Maybe it's because they haven't given Ron Wimberly a shot yet.
Were it not for the 3D -- a concept I am yet to be sold on in any medium -- it would appear that Study Group head honcho Zack Soto gazed into the musty abyss that is my head-space and fashioned the new Study Group anthology accordingly. At 96 pages, it contains comics by some of the artists I'm most excited by right now: Connor Willumsen, Sophie Franz, Mia Schwarz, Benjamin Urkowitz, Pete Toms, David King, Julia Gfrorer & Sean T. Collins, and more.
A great comic book cover has a lot of work to do. It’s both an advertisement and a work of art; both a statement and an invitation. Sometimes they convey character, sometimes mood, sometimes moment. Sometimes they pastiche the classics or pay tribute to the past; sometimes they strive to show us something entirely new. Always they show us a glimpse of somewhere else through a canvas no bigger than a window pane. In Best Comic Book Covers Ever (This Month), we look back over some of the most eye-catching, original and exceptional covers of the month that was.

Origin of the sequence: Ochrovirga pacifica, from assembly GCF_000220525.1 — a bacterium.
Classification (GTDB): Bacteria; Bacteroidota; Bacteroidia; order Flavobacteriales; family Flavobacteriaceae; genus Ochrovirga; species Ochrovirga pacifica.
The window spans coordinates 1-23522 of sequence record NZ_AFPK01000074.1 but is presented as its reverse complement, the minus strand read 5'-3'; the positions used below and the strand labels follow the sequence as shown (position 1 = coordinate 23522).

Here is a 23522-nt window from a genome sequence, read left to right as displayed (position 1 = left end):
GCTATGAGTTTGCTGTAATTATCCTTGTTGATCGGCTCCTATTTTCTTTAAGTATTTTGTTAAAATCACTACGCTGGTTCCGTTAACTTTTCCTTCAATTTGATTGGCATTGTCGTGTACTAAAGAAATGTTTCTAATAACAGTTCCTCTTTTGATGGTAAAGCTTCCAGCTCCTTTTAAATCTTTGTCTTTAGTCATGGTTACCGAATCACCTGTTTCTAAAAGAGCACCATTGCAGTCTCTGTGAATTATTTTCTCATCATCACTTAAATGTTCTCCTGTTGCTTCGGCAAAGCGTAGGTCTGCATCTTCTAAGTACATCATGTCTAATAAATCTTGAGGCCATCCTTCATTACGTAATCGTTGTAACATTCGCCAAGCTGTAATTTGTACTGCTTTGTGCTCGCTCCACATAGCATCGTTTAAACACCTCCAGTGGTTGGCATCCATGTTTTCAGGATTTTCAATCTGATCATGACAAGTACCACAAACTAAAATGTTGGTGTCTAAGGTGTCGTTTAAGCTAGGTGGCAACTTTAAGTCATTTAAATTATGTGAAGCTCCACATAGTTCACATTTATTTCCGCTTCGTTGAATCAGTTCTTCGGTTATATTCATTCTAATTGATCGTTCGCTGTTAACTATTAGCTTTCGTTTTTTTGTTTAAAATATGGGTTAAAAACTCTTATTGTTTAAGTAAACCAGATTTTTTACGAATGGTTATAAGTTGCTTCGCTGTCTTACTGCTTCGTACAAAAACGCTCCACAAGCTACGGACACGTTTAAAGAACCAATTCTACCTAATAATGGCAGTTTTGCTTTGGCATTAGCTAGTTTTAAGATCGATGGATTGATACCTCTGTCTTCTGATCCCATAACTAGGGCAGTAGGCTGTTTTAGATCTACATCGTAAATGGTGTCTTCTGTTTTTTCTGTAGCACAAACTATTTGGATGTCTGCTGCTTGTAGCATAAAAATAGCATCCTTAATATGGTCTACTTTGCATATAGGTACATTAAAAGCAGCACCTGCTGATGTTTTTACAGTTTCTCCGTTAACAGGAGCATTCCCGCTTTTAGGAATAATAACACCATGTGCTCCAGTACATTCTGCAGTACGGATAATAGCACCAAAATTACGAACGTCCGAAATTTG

Bloodbaths, glowing hands, and sinister animal silhouettes; these are a few of comics' favorite things, judging by the comic book covers from June 2014. Read on for great covers from Riley Rossmo, Christian Ward, Russell Dauterman, Jerome Opeña, and more.
Publisher Locus Moon press has been working on the new anthology book, Little Nemo: Dream Another Dream, for about two years now, and it's asking for fans to help make the long journey come to fruition.